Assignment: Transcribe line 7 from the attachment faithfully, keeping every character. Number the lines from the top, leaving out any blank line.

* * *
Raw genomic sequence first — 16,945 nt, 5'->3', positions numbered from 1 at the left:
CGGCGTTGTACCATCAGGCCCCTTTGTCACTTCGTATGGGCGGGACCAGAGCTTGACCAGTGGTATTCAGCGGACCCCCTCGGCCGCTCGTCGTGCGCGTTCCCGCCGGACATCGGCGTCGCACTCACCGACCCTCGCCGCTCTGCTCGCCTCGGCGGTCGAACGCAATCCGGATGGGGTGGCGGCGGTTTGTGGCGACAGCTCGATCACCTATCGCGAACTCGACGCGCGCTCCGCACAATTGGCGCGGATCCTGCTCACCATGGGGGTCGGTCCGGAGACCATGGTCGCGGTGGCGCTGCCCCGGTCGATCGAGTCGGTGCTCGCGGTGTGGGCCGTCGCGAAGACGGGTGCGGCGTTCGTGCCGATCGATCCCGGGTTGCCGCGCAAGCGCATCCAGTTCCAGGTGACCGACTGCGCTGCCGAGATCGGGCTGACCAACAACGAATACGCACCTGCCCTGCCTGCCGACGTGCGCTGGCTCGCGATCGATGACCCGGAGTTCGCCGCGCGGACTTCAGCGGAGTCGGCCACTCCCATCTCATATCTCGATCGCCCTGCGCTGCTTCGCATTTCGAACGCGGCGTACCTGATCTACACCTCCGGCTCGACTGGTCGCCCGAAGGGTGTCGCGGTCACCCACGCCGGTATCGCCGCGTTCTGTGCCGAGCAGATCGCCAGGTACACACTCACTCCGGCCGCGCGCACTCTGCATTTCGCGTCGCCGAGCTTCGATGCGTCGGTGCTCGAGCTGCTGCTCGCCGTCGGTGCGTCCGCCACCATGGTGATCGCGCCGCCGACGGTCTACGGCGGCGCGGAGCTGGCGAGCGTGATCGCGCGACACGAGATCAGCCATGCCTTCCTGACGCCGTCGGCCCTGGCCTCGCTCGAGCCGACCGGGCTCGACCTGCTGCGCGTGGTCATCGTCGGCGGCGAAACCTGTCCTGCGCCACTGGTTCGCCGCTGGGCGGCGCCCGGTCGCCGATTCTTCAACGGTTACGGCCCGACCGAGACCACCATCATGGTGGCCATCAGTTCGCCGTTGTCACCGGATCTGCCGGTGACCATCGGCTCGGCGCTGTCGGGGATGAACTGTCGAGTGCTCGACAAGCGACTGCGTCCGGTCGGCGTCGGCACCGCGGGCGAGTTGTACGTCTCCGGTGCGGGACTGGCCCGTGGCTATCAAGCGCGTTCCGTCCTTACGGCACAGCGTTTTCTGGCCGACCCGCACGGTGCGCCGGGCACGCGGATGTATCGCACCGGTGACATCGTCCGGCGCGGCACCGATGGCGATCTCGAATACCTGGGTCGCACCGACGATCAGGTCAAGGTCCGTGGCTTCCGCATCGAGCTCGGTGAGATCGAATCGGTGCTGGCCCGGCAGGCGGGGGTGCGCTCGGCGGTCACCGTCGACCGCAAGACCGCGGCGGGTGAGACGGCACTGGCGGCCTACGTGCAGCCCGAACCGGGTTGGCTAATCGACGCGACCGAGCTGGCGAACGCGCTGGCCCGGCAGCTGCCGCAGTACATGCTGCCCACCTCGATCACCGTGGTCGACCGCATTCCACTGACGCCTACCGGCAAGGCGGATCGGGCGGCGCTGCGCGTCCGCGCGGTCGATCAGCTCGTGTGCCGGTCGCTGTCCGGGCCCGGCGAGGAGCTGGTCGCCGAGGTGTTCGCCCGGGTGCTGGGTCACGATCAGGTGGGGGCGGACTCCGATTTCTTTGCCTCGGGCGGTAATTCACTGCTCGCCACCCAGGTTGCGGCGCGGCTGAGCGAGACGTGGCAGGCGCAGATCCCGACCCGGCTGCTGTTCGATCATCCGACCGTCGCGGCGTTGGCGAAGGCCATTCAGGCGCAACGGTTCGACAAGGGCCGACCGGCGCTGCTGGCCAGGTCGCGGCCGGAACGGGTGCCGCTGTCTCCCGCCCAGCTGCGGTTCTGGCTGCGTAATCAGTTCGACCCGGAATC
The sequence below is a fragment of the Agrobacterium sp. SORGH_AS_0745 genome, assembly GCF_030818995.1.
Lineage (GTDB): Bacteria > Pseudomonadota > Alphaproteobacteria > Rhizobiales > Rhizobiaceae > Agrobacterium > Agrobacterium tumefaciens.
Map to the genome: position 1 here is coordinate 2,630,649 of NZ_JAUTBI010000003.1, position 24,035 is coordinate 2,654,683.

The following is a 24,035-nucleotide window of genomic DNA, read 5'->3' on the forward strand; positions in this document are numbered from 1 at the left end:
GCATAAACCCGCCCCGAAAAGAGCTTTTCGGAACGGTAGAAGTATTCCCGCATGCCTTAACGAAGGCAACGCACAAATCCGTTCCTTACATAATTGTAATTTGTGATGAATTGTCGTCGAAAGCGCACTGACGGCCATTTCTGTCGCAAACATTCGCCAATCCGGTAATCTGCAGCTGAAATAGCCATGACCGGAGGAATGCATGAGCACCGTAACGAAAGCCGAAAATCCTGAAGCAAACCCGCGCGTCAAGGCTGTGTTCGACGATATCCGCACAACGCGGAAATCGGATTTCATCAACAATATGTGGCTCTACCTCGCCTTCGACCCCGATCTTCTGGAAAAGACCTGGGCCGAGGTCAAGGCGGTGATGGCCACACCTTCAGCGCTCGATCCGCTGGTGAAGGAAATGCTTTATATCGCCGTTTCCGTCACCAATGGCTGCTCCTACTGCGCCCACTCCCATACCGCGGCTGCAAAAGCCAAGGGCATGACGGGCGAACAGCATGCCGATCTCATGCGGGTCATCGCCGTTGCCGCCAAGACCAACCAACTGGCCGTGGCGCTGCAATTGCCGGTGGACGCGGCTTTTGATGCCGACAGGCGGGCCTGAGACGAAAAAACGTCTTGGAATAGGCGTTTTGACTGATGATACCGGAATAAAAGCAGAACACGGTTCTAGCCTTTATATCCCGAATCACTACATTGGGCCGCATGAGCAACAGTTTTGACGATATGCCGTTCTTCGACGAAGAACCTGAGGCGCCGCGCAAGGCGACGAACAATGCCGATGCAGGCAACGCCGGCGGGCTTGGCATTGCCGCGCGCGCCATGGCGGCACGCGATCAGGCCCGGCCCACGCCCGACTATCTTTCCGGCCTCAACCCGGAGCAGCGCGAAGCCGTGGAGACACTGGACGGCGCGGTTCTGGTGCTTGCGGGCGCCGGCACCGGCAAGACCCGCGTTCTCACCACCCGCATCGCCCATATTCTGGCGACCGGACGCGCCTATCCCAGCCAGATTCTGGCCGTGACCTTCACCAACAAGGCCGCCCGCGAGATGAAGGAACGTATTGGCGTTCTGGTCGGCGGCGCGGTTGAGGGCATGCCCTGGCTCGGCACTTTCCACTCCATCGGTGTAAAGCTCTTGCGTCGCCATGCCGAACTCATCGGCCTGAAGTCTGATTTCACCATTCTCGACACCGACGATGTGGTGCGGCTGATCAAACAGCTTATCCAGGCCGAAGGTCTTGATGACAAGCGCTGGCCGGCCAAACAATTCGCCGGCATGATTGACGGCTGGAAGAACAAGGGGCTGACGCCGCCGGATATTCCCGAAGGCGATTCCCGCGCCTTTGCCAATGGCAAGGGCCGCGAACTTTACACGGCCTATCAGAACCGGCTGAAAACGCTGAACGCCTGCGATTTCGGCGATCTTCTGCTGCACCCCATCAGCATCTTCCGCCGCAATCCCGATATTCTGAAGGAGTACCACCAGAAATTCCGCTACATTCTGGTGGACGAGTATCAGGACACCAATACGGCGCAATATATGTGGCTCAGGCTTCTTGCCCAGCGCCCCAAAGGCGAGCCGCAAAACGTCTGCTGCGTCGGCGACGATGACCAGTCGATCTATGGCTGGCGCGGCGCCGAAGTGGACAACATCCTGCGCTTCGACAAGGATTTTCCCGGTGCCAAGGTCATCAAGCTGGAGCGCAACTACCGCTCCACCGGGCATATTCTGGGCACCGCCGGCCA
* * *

GCATAAACCCGCCCCGAAAAGAGCTTTTCGGAACGGTAGAAGTATTCCCGCATGCCTTAACGAAGGCAACGCACAAATCCGTTCCTTACATAATTGTAATTTGTGATGAATTGTCGTCGAAAGCGCACTGACGGCCATTTCTGTCGCAAACATTCGCCAATCCGGTAATCTGCAGCTGAAATAGCCATGACCGGAGGAATGCATGAGCACCGTAACGAAAGCCGAAAATCCTGAAGCAAACCCGCGCGTCAAGGCTGTGTTCGACGATATCCGCACAACGCGGAAATCGGATTTCATCAACAATATGTGGCTCTACCTCGCCTTCGACCCCGATCTTCTGGAAAAGACCTGGGCCGAGGTCAAGGCGGTGATGGCCACACCTTCAGCGCTCGATCCGCTGGTGAAGGAAATGCTTTATATCGCCGTTTCCGTCACCAATGGCTGCTCCTACTGCGCCCACTCCCATACCGCGGCTGCAAAAGCCAAGGGCATGACGGGCGAACAGCATGCCGATCTCATGCGGGTCATCGCCGTTGCCGCCAAGACCAACCAACTGGCCGTGGCGCTGCAATTGCCGGTGGACGCGGCTTTTGATGCCGACAGGCGGGCCTGAGACGAAAAAACGTCTTGGAATAGGCGTTTTGACTGATGATACCGGAATAAAAGCAGAACACGGTTCTAGCCTTTATATCCCGAATCACTACATTGGGCCGCATGAGCAACAGTTTTGACGATATGCCGTTCTTCGACGAAGAACCTGAGGCGCCGCGCAAGGCGACGAACAATGCCGATGCAGGCAACGCCGGCGGGCTTGGCATTGCCGCGCGCGCCATGGCGGCACGCGATCAGGCCCGGCCCACGCCCGACTATCTTTCCGGCCTCAACCCGGAGCAGCGCGAAGCCGTGGAGACACTGGACGGCGCGGTTCTGGTGCTTGCGGGCGCCGGCACCGGCAAGACCCGCGTTCTCACCACCCGCATCGCCCATATTCTGGCGACCGGACGCGCCTATCCCAGCCAGATTCTGGCCGTGACCTTCACCAACAAGGCCGCCCGCGAGATGAAGGAACGTATTGGCGTTCTGGTCGGCGGCGCGGTTGAGGGCATGCCCTGGCTCGGCACTTTCCACTCCATCGGTGTAAAGCTCTTGCGTCGCCATGCCGAACTCATCGGCCTGAAGTCTGATTTCACCATTCTCGACACCGACGATGTGGTGCGGCTGATCAAACAGCTTATCCAGGCCGAAGGTCTTGATGACAAGCGCTGGCCGGCCAAACAATTCGCCGGCATGATTGACGGCTGGAAGAACAAGGGGCTGACGCCGCCGGATATTCCCGAAGGCGATTCCCGCGCCTTTGCCAATGGCAAGGGCCGCGAACTTTACACGGCCTATCAGAACCGGCTGAAAACGCTGAACGCCTGCGATTTCGGCGATCTTCTGCTGCACCCCATCAGCATCTTCCGCCGCAATCCCGATATTCTGAAGGAGTACCACCAGAAATTCCGCTACATTCTGGTGGACGAGTATCAGGACACCAATACGGCGCAATATATGTGGCTCAGGCTTCTTGCCCAGCGCCCCAAAGGCGAGCCGCAAAACGTCTGCTGCGTCGGCGACGATGACCAGTCGATCTATGGCTGGCGCGGCGCCGAAGTGGACAACATCCTGCGCTTCGACAAGGATTTTCCCGGTGCCAAGGTCATCAAGCTGGAGCGCAACTACCGCTCCACCGGGCATATTCTGGGCACCGCCGGCCA